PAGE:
Air bags inflate when a sensor detects a front-end crash. The sensor sends an electric signal to start a chemical reaction that inflates the air bag with harmless nitrogen gas. All this happens faster than the blink of an eye. Air bags have vents, so they deflate immediately after cushioning you. They cannot smother you
and they don't restrict your movement. The "smoke" you may have seen
in a vehicle after an air bag demonstration is the nontoxic starch or
talc that is used to lubricate the air bag.
Are all air bags the same?
No. Air bags differ in design and performance. There are differences in the crash speeds that trigger air bag deployment, the speed and force of deployment, the size and shape of air bags, and the manner in which they unfold and inflate. That is why you should contact your vehicle manufacturer if you want specific information about the air bags in your particular car or truck.
FUTURE AIR BAGS
Do I need an on-off switch if I buy a vehicle with depowered air bags?
Many manufacturers are installing depowered air bags beginning with their model year 1998 vehicles. They are called "depowered" because they deploy with less force than current air bags. They will reduce the risk of air bag-related injuries. However, even with depowered air bags, rear-facing child seats still should never be placed in the front seat and children are still safest in the back seat. Contact your vehicle manufacturer for further information.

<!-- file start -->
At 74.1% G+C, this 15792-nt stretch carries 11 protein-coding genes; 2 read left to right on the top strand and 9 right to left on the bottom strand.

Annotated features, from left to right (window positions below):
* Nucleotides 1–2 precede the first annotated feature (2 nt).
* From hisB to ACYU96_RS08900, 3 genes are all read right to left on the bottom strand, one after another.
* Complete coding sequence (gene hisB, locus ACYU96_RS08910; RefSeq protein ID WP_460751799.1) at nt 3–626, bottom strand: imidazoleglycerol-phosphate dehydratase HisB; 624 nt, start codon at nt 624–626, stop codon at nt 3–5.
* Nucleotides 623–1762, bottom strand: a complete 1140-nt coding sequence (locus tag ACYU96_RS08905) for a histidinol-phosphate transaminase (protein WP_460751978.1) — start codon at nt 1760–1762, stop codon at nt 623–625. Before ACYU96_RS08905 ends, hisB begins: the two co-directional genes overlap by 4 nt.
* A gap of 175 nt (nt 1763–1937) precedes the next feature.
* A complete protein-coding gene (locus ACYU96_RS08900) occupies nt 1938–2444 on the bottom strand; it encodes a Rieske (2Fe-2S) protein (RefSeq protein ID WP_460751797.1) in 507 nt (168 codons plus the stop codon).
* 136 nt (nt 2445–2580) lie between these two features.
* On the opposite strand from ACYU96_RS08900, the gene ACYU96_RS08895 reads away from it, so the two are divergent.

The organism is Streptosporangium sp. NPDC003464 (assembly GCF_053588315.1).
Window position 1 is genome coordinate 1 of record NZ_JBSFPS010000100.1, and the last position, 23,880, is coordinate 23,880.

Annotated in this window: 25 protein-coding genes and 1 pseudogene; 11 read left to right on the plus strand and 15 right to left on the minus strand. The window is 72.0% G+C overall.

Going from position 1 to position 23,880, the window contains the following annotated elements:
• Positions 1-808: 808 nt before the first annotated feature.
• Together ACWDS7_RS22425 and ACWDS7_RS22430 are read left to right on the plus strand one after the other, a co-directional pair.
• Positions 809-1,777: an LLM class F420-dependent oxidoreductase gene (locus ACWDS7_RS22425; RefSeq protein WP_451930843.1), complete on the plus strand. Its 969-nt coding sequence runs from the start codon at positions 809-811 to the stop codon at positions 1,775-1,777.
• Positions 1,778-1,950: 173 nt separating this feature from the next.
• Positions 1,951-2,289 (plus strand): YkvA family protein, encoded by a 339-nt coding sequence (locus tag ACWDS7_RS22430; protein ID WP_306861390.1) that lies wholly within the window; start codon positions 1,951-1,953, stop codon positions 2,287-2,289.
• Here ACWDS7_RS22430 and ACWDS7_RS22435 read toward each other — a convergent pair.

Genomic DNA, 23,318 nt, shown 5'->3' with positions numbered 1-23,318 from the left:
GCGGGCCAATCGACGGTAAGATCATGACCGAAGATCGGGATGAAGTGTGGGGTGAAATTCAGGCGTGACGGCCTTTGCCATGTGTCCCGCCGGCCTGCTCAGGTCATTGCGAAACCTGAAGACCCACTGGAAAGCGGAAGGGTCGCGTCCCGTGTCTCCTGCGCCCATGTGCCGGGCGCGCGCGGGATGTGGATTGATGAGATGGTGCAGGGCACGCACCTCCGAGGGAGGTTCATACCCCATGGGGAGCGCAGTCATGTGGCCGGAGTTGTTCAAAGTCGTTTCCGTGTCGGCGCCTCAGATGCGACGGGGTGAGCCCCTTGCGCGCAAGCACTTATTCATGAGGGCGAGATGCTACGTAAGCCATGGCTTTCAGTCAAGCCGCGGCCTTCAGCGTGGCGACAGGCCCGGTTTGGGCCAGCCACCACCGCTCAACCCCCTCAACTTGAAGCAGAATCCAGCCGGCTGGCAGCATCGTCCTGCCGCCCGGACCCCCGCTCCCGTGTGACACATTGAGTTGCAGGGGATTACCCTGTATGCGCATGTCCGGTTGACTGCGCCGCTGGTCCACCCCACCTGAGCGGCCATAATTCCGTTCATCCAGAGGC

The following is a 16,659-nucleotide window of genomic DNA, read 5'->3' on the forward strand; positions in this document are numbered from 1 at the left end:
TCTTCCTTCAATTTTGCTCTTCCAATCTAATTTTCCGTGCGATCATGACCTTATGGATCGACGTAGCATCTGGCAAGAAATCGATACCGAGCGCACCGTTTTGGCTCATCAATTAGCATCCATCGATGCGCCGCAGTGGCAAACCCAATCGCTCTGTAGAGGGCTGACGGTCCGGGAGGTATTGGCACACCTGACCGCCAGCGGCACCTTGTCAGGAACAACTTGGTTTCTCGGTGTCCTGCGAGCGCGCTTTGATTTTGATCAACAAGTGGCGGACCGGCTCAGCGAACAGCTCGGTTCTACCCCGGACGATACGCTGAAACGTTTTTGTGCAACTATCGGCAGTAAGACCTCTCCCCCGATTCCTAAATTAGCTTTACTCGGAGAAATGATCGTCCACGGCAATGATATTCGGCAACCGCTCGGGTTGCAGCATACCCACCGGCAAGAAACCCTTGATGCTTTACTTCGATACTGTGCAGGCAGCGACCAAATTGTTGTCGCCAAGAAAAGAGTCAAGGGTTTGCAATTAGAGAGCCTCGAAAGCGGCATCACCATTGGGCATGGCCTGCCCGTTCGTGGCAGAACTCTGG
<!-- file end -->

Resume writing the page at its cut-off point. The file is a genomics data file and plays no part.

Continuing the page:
Will on-off switches be necessary in the future?
Manufacturers are actively developing so-called "smart" or "advanced" air bags that may be able to tailor deployment based on crash severity, occupant size and position, or seat belt use. These bags should eliminate the risks produced by current air bag designs. It is likely that vehicle manufacturers will introduce some form of advanced air bags over the next few years.
WHAT RESTRAINT IS RIGHT FOR YOUR CHILD?
|Weight or size of your child
|Proper type of restraint
(Put your child in back seat, if possible)
Children less than 20 pounds,* or less than 1 year
Rear-facing infant seat
Children from about 20 to 40 pounds* and at least 1 year
Forward-facing child seat
Children more than 40 pounds*
Booster seat, plus both portions of a lap/shoulder belt
Children who meet both criteria below:
Both portions of a lap/shoulder belt
|* To determine whether a particular restraint is appropriate for your child, see restraint manufacturer's recommendations concerning the weight of children who may safely use the restraint.